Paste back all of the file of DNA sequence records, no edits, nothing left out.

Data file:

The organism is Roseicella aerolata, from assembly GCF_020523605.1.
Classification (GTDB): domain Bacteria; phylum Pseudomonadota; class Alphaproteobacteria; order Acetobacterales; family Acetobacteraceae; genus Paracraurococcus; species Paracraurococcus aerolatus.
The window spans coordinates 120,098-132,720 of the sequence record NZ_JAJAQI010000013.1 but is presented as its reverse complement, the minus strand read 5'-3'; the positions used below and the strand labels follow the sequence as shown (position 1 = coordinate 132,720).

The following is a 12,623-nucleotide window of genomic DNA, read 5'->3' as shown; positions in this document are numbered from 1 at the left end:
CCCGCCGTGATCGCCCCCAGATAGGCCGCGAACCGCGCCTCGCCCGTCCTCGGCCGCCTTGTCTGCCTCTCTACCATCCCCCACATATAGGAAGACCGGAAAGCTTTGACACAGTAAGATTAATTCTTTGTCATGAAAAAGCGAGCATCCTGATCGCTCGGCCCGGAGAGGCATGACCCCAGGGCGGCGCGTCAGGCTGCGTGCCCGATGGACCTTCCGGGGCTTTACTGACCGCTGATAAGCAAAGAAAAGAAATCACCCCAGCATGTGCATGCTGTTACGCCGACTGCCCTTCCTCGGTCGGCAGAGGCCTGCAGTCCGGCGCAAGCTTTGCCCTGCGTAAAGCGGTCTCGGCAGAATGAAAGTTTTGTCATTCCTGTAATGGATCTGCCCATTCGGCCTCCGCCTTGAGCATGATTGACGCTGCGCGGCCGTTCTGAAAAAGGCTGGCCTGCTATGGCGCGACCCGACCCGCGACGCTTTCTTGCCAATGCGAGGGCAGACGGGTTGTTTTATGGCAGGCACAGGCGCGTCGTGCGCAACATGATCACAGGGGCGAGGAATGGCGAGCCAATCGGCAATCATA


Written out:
The organism is Roseicella aerolata, from assembly GCF_020523605.1.
Classification (GTDB): domain Bacteria; phylum Pseudomonadota; class Alphaproteobacteria; order Acetobacterales; family Acetobacteraceae; genus Paracraurococcus; species Paracraurococcus aerolatus.
The window spans coordinates 120,098-132,720 of the sequence record NZ_JAJAQI010000013.1 but is presented as its reverse complement, the minus strand read 5'-3'; the positions used below and the strand labels follow the sequence as shown (position 1 = coordinate 132,720).

The following is a 12,623-nucleotide window of genomic DNA, read 5'->3' as shown; positions in this document are numbered from 1 at the left end:
CCCGCCGTGATCGCCCCCAGATAGGCCGCGAACCGCGCCTCGCCCGTCCTCGGCCGCCTTGTCTGCCTCTCTACCATCCCCCACATATAGGAAGACCGGAAAGCTTTGACACAGTAAGATTAATTCTTTGTCATGAAAAAGCGAGCATCCTGATCGCTCGGCCCGGAGAGGCATGACCCCAGGGCGGCGCGTCAGGCTGCGTGCCCGATGGACCTTCCGGGGCTTTACTGACCGCTGATAAGCAAAGAAAAGAAATCACCCCAGCATGTGCATGCTGTTACGCCGACTGCCCTTCCTCGGTCGGCAGAGGCCTGCAGTCCGGCGCAAGCTTTGCCCTGCGTAAAGCGGTCTCGGCAGAATGAAAGTTTTGTCATTCCTGTAATGGATCTGCCCATTCGGCCTCCGCCTTGAGCATGATTGACGCTGCGCGGCCGTTCTGAAAAAGGCTGGCCTGCTATGGCGCGACCCGACCCGCGACGCTTTCTTGCCAATGCGAGGGCAGACGGGTTGTTTTATGGCAGGCACAGGCGCGTCGTGCGCAACATGATCACAGGGGCGAGGAATGGCGAGCCAATCGGCAATCATA